Zossen (Upper Sorbian: Sosny) is a German town in the district of Teltow-Fläming in Brandenburg, about 30 kilometres (20 mi) south of Berlin, and next to the B96 highway. Zossen consists of several smaller municipalities, which were grouped together in 2003 to form the city.
Church of the Holy Trinity
|Subdivisions||7 Orts- und 9 Gemeindeteile|
|• Mayor||Wiebke Schwarzweller (Ind.)|
|• Total||179.57 km2 (69.33 sq mi)|
|Elevation||38 m (125 ft)|
|• Density||110/km2 (280/sq mi)|
|Time zone||CET/CEST (UTC+1/+2)|
Since the 2003 municipal reform, Zossen consists of the following districts and municipalities:
In 1875, Zossen railway station opened on the railway line from Berlin to Dresden and the Prussian military railway to the artillery range at Kummersdorf-Gut in present-day Am Mellensee. Between 1901 and 1904, Zossen adopted the use of different high-speed vehicles, such as electric locomotives and trams, for transportation to and from Berlin-Marienfelde. These vehicles were powered by an alternating current of 15 kV and used a variable frequency. The power was transmitted by three vertical overhead lines.
In 1910, a proving ground and a garrison of the Imperial German Army was established at the Waldstadt section of the Wünsdorf community - surviving to the present day. In World War I it was the site of several prisoner-of-war camps, including the "crescent camp" (Halbmondlager for Muslims who had fought for the Triple Entente), where the first wooden mosque in Germany was erected. From 1939 to 1945, Wünsdorf hosted the underground headquarters of the German Wehrmacht (OKW) and Army's High Command (OKH).
After World War II the area became the site of a Soviet military camp in East Germany known as "Little Moscow" or the "Forbidden City", the largest outside Russia, housing as many as 75,000 Soviet men, women and children with daily trains going to Moscow, until Soviet troops pulled out in August 1994. Since then it has returned to civilian use as the Wünsdorf-Waldstadt book town (founded in 1998), although much of it lies abandoned with evidence of Soviet occupation clearly visible. While new uses have not been found for the installations and bunkers of the military camp, they are somewhat maintained and there are various guided tours and museums. Some parts remain off-limits.
- 1809/1810: Kietz and the vineyards of Zossen are suburbanised
- 1885: Monument to the fallen soldiers of the 1864, 1866, and 1870 wars is erected in Kietz
- 1906: School on Kirchplatz is expanded
- 1910: Military area between Zossen and Wünsdorf is developed
- 1932: Flyers of the town councillor and deacon Emil Phillip regarding the threatening change in the Protestant community and the city Zossen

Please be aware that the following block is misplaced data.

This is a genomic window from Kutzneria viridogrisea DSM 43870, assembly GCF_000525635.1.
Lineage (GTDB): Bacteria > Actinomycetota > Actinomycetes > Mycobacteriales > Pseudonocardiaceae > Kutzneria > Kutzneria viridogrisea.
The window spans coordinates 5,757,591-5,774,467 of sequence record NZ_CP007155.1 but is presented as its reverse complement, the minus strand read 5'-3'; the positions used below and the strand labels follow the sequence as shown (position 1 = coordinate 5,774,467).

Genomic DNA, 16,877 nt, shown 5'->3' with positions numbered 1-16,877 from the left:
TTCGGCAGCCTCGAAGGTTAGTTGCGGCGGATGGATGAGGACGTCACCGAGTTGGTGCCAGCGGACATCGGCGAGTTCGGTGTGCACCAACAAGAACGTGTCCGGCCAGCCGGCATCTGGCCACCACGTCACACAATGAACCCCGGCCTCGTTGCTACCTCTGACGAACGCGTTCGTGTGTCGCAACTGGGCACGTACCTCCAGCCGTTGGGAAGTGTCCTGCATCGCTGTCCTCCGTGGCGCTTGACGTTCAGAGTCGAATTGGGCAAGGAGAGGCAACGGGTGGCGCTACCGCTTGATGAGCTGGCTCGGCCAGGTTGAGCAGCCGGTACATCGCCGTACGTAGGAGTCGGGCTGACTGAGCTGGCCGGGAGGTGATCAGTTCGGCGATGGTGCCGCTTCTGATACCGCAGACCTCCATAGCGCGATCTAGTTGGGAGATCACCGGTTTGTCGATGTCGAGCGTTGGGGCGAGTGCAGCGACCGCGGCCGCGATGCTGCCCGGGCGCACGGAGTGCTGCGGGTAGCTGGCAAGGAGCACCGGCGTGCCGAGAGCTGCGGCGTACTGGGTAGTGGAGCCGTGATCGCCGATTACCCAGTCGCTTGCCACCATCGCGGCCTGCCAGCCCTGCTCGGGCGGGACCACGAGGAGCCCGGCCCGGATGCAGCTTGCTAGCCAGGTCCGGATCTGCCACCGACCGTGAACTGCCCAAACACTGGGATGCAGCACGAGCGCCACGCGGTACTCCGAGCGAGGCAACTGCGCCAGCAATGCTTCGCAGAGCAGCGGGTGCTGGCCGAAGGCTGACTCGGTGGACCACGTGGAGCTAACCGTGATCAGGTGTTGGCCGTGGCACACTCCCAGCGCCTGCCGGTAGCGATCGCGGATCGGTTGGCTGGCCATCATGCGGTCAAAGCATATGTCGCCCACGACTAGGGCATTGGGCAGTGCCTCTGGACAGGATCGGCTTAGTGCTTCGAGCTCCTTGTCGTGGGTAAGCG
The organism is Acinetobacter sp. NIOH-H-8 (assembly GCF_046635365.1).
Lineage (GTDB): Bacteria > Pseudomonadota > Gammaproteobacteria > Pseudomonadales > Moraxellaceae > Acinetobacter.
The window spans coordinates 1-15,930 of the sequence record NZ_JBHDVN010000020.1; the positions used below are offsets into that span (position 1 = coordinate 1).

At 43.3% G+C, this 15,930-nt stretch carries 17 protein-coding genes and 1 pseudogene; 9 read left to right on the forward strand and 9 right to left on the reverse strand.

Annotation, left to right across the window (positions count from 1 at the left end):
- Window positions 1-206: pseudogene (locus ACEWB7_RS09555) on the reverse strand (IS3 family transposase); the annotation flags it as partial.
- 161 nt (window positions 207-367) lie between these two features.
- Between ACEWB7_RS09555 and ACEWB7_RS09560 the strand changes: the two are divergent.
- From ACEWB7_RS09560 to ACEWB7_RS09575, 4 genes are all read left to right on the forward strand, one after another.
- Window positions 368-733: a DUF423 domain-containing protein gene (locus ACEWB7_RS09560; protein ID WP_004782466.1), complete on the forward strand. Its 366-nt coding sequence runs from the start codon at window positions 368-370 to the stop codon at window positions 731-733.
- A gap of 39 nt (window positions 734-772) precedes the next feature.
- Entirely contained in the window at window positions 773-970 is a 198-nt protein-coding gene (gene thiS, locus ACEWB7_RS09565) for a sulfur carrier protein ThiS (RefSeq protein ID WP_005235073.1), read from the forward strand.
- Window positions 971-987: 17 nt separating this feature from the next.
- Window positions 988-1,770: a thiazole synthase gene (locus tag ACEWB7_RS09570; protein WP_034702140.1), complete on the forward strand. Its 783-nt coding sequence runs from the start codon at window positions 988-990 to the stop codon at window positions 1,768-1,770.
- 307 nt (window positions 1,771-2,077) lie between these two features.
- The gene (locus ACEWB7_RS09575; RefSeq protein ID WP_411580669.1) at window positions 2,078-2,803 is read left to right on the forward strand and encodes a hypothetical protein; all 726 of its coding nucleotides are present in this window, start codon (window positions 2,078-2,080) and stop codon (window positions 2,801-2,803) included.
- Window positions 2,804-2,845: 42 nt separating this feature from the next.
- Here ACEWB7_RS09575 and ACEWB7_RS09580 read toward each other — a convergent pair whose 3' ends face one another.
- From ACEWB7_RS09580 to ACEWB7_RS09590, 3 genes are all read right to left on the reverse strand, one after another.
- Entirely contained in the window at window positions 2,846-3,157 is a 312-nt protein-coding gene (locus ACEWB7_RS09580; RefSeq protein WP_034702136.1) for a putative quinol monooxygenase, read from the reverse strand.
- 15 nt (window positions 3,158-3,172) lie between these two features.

- 1933: As a result of the National Socialists' rise to power, Socialists and Communists in Zossen are arrested by SS troops and are held in the school on Kirchplatz. Emil Phillip is removed from his post, upon the order of Pastor Eckerts
- 1934: Expansion of the town hall
- 1939: The military zone in Zossen is developed into military headquarters
- 1956: The city park is created
- 1992: The "Alter Krug" Zossen society is founded
- 1994: Formation of the administrative district of Teltow-Fläming from the old districts of Jüterbog, Luckenwalde, and Zossen
- 1996: 450th anniversary of Prince Elector Joachim II's awarding of rights and privileges to Zossen
- 1998: Wünsdorf Book Town declared, the only book town in Germany
Recent Population Development and Projections (Population Development before Census 2011 (blue line); Recent Population Development according to the Census in Germany in 2011 (blue bordered line); Projection by the Brandenburg state for 2005-2030 (yellow line); Projection by the Brandenburg state for 2014-2030 (red line); Projection by the Brandenburg state 2017-2030 (scarlet line)
- Hans-Jürgen Lüders (SPD) 1993-2003
- Michaela Schreiber: since 2003
- "Wiebke Schwarzweller ist neue Bürgermeisterin von Zossen". MAZ - Märkische Allgemeine (in German). Retrieved 2020-02-25.
- "Bevölkerung im Land Brandenburg nach amtsfreien Gemeinden, Ämtern und Gemeinden 31. Dezember 2018". Amt für Statistik Berlin-Brandenburg (in German). July 2019.
- The Forbidden City: inside the abandoned Soviet camp of Wünsdorf, The Guardian, Ciarán Fahey, 11 January 2017
- "Welcome ⋆ Bücher- und Bunkerstadt Wünsdorf". Bücherstadt-Tourismus GmbH, Wünsdorf-Waldstadt. Retrieved October 12, 2019.
- Rosenberg, Steve (October 8, 2019). "Inside the Soviet base the Cold War left behind (4:43)". BBC News. Retrieved October 12, 2019.
- Detailed data sources are to be found in the Wikimedia Commons.Population Projection Brandenburg at Wikimedia Commons
|Wikimedia Commons has media related to Zossen.|